Review: Hubert Essakow - Terra - Print Room at the Coronet

Performance: 23 February - 12 March 2016
Reviewed by Sarah Kent - Monday 29 February 2016

Monique Jonas and Luke Crook in Hubert Essakow's 'Terra'. Photo: Chantal Guevara

The publicity material shows the dancers rolling about on loose soil, a promising image for a piece about the earth and our relationship with it. Unfortunately, not a speck of dirt sullies Sofie Lachaert and Luc D’Hanis’s pristine white set. Upturned furniture – white painted chairs, a table, standard lamp, grandfather clock and a wardrobe that gets used as an exit – are piled up, higgledy piggledy, in front of a wall of white rock. We seem to be in a cave or grotto. A low rumbling, like the sound of an earthquake, shudders through the auditorium; disaster is on the agenda.

The piece begins in mythic mode, with a topless dancer portraying our earth mother rolling sensuously around the floor. But with her slender body, Estela Merlos looks nothing like a fertility goddess; think of the ample breasts and large hips that emphasise the fecundity of that Paleolithic goddess, the Venus of Willendorf. Dressed in stylish bell-bottom trousers, Merlos looks more like a fashion model than an earth mother; she would look good shimmying down any catwalk. The piece opens, then, on a false note and, as it continues, confusion multiplies.

A male voice reads the opening stanza of Terra, a poem written specially by Ben Okri as a eulogy to the origins, beauty and longevity of our planet. It emerged, he writes, “From nothing. A rock fallen from space. / Suspended by a spider’s web / Of gravity…. But earth has no time, / Being born with time’s birth / At the burst of primordial creation. / Earth as a god / Was there in the lost flash / Of beginnings. / She will roll on through the spheres/ Indestructible even / To men’s wild endgames.” According to his portrayal, humanity is an insignificant blip in the cosmos and the earth is immune to our “wild endgames”.

On the other hand, Hubert Essakow’s dance piece focuses on the trials and tribulations of humankind as we evolve from cave dwellers to home owners. In addressing issues such as the meaning of home and the importance of belonging and the hardships and alienation of exile, his choreography is at odds with the poem that accompanies it. Questions such as “What era are we in?” are therefore impossible to answer.

Other questions spring to mind but seem to have no answers, since many of the decisions appear random. One by one, four dancers enter carrying suitcases as though they are refugees in search of a safe haven. The suitcases are sawn in half; why, though, are they not re-united with their matching halves? The floor is miked up so that every scrape, shuffle and stomp is ominously magnified and one woman’s breathing is amplified to the point where each movement sounds laboured. Why is the idea dropped so soon, though? Dressed in the same white clothes as the others, the earth mother joins the group (sans suitcase), but her relationship to them is never made clear.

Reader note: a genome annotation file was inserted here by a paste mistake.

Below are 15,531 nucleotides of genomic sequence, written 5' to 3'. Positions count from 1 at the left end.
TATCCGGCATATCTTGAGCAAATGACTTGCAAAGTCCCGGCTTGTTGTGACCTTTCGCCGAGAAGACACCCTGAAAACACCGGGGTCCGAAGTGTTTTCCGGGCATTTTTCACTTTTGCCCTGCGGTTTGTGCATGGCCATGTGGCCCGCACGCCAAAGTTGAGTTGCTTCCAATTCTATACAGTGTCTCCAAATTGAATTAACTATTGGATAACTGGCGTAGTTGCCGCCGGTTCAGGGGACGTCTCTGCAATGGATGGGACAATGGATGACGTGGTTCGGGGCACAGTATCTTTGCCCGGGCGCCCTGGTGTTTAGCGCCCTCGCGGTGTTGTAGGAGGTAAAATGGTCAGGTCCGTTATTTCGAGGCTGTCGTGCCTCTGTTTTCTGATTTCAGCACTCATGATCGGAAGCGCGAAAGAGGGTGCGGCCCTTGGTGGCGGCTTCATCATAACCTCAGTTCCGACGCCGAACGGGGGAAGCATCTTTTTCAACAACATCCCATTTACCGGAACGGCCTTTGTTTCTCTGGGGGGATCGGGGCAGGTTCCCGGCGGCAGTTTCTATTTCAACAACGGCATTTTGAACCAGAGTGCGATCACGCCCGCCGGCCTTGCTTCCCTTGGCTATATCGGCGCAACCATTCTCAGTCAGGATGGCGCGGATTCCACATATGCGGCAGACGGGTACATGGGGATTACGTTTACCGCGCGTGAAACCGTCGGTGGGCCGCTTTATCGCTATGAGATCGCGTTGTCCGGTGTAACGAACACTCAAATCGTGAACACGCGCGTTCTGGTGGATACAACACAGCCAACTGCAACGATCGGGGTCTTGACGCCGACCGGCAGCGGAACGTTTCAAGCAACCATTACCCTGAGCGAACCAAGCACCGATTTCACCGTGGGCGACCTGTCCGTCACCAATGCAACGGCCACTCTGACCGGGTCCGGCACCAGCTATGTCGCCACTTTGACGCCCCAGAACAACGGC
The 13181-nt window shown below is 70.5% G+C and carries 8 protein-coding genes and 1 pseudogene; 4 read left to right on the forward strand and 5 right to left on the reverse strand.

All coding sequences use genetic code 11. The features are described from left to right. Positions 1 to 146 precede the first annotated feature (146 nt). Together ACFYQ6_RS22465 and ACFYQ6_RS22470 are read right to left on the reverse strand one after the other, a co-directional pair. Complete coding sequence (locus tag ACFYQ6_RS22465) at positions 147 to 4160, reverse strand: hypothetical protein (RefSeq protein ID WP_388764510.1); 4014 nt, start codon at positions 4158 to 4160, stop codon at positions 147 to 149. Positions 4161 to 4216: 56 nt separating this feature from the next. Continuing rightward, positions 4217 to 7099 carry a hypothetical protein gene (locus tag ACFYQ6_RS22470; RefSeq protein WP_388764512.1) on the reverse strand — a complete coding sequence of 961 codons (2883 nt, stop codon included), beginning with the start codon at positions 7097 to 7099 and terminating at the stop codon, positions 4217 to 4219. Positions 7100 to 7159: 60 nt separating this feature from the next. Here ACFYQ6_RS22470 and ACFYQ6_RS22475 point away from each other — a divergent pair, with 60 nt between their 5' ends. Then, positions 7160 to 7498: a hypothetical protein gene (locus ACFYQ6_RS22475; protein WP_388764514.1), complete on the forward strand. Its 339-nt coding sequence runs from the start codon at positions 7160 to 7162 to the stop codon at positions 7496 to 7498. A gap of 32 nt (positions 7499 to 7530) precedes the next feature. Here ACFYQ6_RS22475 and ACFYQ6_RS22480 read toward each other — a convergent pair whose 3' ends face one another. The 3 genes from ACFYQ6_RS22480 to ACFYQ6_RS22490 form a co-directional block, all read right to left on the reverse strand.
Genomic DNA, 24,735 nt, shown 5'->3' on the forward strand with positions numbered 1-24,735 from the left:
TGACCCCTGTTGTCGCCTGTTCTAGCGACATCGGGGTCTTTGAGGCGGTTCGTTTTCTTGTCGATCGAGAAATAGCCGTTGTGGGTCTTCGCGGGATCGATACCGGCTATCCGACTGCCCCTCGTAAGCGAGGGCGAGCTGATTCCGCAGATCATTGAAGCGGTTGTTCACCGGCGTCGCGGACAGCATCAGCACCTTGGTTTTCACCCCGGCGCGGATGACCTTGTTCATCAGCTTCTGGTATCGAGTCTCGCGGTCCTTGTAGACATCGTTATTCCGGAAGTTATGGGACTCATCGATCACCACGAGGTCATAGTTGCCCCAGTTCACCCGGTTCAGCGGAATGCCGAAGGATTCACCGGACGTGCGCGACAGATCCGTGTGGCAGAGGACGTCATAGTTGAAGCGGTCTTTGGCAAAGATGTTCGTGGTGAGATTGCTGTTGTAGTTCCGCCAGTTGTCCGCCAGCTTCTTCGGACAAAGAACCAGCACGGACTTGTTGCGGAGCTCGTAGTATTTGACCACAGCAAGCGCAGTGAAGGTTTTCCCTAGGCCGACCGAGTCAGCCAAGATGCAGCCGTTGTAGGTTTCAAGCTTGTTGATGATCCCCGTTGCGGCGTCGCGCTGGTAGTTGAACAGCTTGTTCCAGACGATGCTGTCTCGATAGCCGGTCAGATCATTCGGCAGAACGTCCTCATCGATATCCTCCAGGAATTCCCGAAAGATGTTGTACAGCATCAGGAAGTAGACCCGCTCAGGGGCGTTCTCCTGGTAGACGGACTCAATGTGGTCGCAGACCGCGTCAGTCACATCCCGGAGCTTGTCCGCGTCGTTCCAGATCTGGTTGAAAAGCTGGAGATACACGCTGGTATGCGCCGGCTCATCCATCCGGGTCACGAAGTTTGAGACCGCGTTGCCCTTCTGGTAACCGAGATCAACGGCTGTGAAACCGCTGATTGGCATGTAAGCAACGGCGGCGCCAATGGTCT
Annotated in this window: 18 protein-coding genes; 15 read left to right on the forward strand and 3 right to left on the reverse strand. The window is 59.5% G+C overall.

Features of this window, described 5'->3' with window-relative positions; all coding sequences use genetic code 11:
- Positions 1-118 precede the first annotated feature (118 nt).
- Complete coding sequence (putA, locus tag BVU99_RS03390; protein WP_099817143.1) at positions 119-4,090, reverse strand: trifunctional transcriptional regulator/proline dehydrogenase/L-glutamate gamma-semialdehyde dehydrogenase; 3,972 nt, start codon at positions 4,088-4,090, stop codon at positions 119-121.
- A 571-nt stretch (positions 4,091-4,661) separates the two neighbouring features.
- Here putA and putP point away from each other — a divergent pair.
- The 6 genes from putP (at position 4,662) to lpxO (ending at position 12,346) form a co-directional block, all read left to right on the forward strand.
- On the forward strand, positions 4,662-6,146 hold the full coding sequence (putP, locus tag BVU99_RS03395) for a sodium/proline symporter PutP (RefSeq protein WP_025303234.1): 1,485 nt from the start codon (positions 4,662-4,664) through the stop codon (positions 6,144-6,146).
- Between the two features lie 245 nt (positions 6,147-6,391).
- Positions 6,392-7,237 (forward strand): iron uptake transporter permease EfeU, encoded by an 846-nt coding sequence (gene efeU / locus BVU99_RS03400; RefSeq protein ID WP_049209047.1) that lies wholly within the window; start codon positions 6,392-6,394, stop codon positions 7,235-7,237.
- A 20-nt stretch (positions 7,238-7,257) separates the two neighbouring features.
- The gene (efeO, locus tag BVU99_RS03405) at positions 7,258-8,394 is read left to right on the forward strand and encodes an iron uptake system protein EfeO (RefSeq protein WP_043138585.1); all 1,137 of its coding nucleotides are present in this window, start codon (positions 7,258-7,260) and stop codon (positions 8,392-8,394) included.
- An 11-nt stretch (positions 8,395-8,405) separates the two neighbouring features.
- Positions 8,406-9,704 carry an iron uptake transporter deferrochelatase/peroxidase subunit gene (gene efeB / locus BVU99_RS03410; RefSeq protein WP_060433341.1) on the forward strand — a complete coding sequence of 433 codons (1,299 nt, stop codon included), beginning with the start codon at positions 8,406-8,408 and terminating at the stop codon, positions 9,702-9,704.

Moving beautifully in pairs, groups or solo the dancers explore various aspects of human interaction – from wary encounters with strangers to partnerships, collaboration and tribal ritual. Essakow’s carefully-crafted choreography is unexceptional, though; it includes nothing new or memorable. The mood is workmanlike, as though in focusing on performing diligently, the dancers have forgotten how to enjoy themselves and to inhabit the moment.

In the programme notes Essakow’s assistant, Emma Lister refers to sections of the work as “animals”, “8 bells”, “shift-shifty” and “flying squirrel”. They sound delightful and I wish I’d seen them; instead I watched dancers exceuting pliés, jetés, lifts, pirouettes, drops and glissandes. How many species and how many migrants, move like a Rambert trained dancer, though? For an ambitious project like this in which dancers are trying to portray animals and to evoke the evolution of human society and its potential collapse, you have to take risks and step outside the confines of familiar moves.

Then the po-faced adults are joined by Jessica Chalmers, who can’t be much over seven years old, yet dances an assured solo and illuminates the stage with her vibrant presence and delightful smile. From now on, the group represents The Family of Man; they trudge up a pathway beside the rock face and reach a platform where they huddle together as though crammed into a small boat. No emotions are portrayed, but the dangers and hardships of the journey are alluded to with much swaying and gesticulating. We have entered the realm of cliché, and we get stuck there until the end of the piece.

I can’t help imagining what Pina Bausch would have done with this complex subject. I suspect she would have been able to encompass the cosmic dimension of Okri’s poem while exploring the human story in all its detail. And her mature dancers would have fleshed out and enriched this wonderful topic with their wisdom, humour and wealth of experience. Watching Essakow’s young performers, I was reminded of those school productions in which the kids struggle to do justice to issues they don’t fully grasp or understand.

Continues until 12 March

Best known as an art critic, Sarah Kent began writing about dance for The Arts Desk in 2012, only stopping recently when she was invited to serve on the dance panel of the Olivier Awards. A keen dancer herself, she brings a fresh perspective to the role of commentator.

Photos: Chantal Guevara

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